Following fertilization, the two specified gametes must unite to create an entirely new organism. The genome is initially transcriptionally quiescent, allowing the zygote to be reprogrammed into a totipotent state. Gradually, the genome is activated through a process known as the maternal-to-zygotic transition, which enables zygotic gene products to replace the maternal supply that initiated development. This essential transition has been broadly characterized through decades of research in several model organisms. However, we still lack a full mechanistic understanding of how genome activation is executed and how this activation relates to the reprogramming of the zygotic chromatin architecture. Recent work highlights the central role of transcriptional activators and suggests that these factors may coordinate transcriptional activation with other developmental changes.
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The authors thank members of the Harrison laboratory and the reviewers for helpful feedback on the manuscript. K.N.S. was supported in part by the National Institutes of Health (NIH) National Research Service award T32 GM007215. M.M.H. was supported by grant R01GM11694 from the National Institute of General Medical Sciences and a Vallee Scholar Award.
Nature Reviews Genetics thanks B. Cairns, K. Kuznetsova, N. Vastenhouw and the other anonymous reviewer(s) for their contribution to the peer review of this work.
The authors declare no competing interests.
Springer Nature remains neutral with regard to jurisdictional claims in published maps and institutional affiliations.
The property of a cell with the capacity to form all the cells of an organism, including extra-embryonic tissues.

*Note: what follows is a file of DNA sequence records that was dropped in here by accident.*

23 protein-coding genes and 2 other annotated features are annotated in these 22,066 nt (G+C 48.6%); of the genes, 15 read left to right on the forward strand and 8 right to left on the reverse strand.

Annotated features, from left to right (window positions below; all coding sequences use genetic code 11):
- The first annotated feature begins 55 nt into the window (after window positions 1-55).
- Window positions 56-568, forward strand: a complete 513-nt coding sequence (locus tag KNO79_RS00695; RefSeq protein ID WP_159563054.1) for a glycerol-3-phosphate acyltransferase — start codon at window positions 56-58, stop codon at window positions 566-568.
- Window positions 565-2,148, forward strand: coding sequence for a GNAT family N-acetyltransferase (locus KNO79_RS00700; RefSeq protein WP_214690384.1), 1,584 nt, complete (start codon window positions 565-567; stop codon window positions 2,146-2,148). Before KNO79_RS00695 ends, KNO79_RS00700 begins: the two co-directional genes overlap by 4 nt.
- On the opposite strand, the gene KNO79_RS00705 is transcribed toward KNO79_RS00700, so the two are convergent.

Relating to the diploid, fertilized egg cell (zygote) that results from the fusion of an egg and a sperm.
- Germ layers
The three layers of cells (ectoderm, mesoderm and endoderm) that are formed during gastrulation in the early embryo and differentiate to give rise to all the organs and tissues of the body.
The complex of DNA, RNA and protein that makes up the chromosomes of eukaryotes.
- Cleavage divisions
The rapid, modified cell cycles of the early embryo that consist of only M (mitosis) and S (replication) phases and omit the G1 and G2 gap phases. These cycles occur in the absence of cell growth and therefore result in no change in the size of the embryo.
- Nucleocytoplasmic ratio
(N:C ratio). The ratio of the nuclear content to the cytoplasmic content in a cell or embryo.
Refers to an egg that has been fertilized by more than one sperm and thus contains three or more copies of each chromosome.
Characterized by a single set of chromosomes. Most animals have diploid somatic cells (with two paired sets of chromosomes) but produce haploid gametes.
- Compound chromosomes
Chromosomes formed by the attachment of two homologues through a single centromere that are therefore inherited together through mitosis and meiosis. They can be used to generate embryos deficient for an entire chromosome.
Small, basic proteins that are used in the place of histones to help package DNA in the sperm of some species.
The process by which a demethylase enzyme removes a methyl group from a molecule.
- Transposable elements
DNA sequences that can move from one position within the genome to another.
- Topologically associating domains
(TADs). 3D chromosome structures within which DNA regions physically interact with each other more frequently than with regions outside.
A family of endogenous retroviruses expressed in mouse embryos during zygotic genome activation. The human version is known as HERVL.
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Schulz, K.N., Harrison, M.M. Mechanisms regulating zygotic genome activation. Nat Rev Genet 20, 221–234 (2019). https://doi.org/10.1038/s41576-018-0087-x
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